Many forward-thinking corporations and companies are beginning to allow their employees to work from home, either part or full time. Realizing that real estate is only getting more expensive, employers are looking to leverage employee owned assets (ISPs, home networks, etc.) to prevent busting at the seams in some cases. This allows those of us who enjoy this flexibility to also save in our own pocketbooks, in the form of gas and mileage on our automobiles (or for those of us working in Baton Rouge traffic, a small piece of our sanity).
Technology plays a key part in maintaining a functioning home office. While some leaders spurn the home worker because of the “loss of collaboration”, I find them misinformed and somewhat behind the times. Many tools on today’s market allow teleworkers to stay in touch with the corporate office. Web based meeting “places” such as WebEx or Cisco’s Meeting Place allow for virtual meetings to be scheduled and take place regardless of physical location. Add a web camera in, and you can visually see who is participating in the meeting.
Online chat programs, whether housed behind a company firewall or one of today’s freeware (Google’s Google Talk, Microsoft’s Lync or newly acquired Skype) allow us to chat a coworker just as seamlessly as walking up to their cube at work. The chat program’s also allow you to set your status (“busy”, “in a meeting”, “watching my fifth edition of this morning’s SportsCenter”) that lets coworkers understand if you are available to talk or not.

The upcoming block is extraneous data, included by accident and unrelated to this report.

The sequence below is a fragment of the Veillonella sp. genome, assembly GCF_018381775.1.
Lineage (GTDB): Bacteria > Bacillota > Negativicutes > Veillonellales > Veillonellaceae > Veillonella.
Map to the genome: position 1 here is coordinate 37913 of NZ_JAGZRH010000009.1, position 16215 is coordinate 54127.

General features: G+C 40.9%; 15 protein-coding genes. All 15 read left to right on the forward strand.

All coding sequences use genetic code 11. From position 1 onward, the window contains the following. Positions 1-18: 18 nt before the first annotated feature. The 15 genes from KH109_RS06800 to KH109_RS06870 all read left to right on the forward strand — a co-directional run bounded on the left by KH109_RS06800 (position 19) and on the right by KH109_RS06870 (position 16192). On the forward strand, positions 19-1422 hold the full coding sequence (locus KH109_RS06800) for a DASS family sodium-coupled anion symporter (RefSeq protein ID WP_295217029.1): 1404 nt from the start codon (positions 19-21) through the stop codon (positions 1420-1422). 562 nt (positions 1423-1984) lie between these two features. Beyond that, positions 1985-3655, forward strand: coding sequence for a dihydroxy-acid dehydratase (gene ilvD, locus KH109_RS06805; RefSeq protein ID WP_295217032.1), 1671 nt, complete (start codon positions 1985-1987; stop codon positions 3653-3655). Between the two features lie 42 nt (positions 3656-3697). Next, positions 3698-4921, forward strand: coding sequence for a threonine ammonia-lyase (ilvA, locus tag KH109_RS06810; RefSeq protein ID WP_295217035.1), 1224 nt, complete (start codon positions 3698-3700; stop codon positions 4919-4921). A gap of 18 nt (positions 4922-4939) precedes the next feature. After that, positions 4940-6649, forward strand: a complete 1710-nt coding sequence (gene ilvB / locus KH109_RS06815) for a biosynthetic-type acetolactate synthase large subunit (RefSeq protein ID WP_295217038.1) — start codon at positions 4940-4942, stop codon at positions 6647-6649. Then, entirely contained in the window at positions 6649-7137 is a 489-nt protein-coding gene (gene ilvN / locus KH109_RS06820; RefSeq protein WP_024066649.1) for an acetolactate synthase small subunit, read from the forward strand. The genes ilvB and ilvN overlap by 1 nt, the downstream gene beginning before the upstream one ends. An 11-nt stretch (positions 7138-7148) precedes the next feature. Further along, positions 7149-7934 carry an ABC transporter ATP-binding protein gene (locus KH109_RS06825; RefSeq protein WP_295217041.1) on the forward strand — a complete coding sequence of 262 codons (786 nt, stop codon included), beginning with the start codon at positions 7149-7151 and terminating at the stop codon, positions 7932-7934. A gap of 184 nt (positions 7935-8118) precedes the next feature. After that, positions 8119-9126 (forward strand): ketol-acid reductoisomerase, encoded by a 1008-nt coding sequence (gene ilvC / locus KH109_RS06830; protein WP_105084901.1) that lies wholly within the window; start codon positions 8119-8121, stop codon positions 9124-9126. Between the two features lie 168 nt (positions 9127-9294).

Most Internet service providers (ISPs) allow for greater bandwidth and throughput these days, in the event that your company requires a small networking device, which acts as a VPN (virtual private network) tunnel into your company’s network. This allows you to connect to company assets such as SharePoint, intranets, or company file shares as if you were in the office. Greater bandwidth also allows for IP based phones, which transmit your voice data over the Internet rather than through traditional phone lines.
All the technology in the world is not going to provide you with the number one tool required to work from home: discipline. People who misuse company time to run to the grocery store, run a daycare, or watch too much ESPN ruin it for the masses. However, in the end, these slackers’ lack of productivity will come out, and hopefully management will weed out these bad apples.
I think we should all get used to the home office being a fixture of this century’s workforce. Water cooler chats cut down alone should save on the company’s bottom line. Like I said, don’t ruin it for the rest of us. Now, I’ve got to get back to my ESPN…. see you next week.
Until then, stay wireless my friends. ~ db